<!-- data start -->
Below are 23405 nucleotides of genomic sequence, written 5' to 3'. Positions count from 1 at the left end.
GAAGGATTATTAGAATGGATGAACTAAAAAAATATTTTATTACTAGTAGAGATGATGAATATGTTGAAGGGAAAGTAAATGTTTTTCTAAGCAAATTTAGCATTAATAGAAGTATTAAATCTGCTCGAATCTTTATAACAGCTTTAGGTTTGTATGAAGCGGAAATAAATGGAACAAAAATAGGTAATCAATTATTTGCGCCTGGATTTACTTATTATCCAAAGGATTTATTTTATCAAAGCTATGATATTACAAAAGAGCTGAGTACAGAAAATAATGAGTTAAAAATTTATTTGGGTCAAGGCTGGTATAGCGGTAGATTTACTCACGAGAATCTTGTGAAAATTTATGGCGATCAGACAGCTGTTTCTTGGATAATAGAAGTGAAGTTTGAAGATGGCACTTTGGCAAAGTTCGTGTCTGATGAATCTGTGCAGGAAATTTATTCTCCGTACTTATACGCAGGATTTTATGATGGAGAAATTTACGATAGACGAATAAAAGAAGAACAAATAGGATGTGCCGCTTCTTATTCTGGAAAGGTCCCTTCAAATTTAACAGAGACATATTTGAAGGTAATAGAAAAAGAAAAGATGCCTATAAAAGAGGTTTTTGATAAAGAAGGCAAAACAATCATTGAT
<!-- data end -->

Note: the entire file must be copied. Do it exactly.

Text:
Below are 23405 nucleotides of genomic sequence, written 5' to 3'. Positions count from 1 at the left end.
GAAGGATTATTAGAATGGATGAACTAAAAAAATATTTTATTACTAGTAGAGATGATGAATATGTTGAAGGGAAAGTAAATGTTTTTCTAAGCAAATTTAGCATTAATAGAAGTATTAAATCTGCTCGAATCTTTATAACAGCTTTAGGTTTGTATGAAGCGGAAATAAATGGAACAAAAATAGGTAATCAATTATTTGCGCCTGGATTTACTTATTATCCAAAGGATTTATTTTATCAAAGCTATGATATTACAAAAGAGCTGAGTACAGAAAATAATGAGTTAAAAATTTATTTGGGTCAAGGCTGGTATAGCGGTAGATTTACTCACGAGAATCTTGTGAAAATTTATGGCGATCAGACAGCTGTTTCTTGGATAATAGAAGTGAAGTTTGAAGATGGCACTTTGGCAAAGTTCGTGTCTGATGAATCTGTGCAGGAAATTTATTCTCCGTACTTATACGCAGGATTTTATGATGGAGAAATTTACGATAGACGAATAAAAGAAGAACAAATAGGATGTGCCGCTTCTTATTCTGGAAAGGTCCCTTCAAATTTAACAGAGACATATTTGAAGGTAATAGAAAAAGAAAAGATGCCTATAAAAGAGGTTTTTGATAAAGAAGGCAAAACAATCATTGAT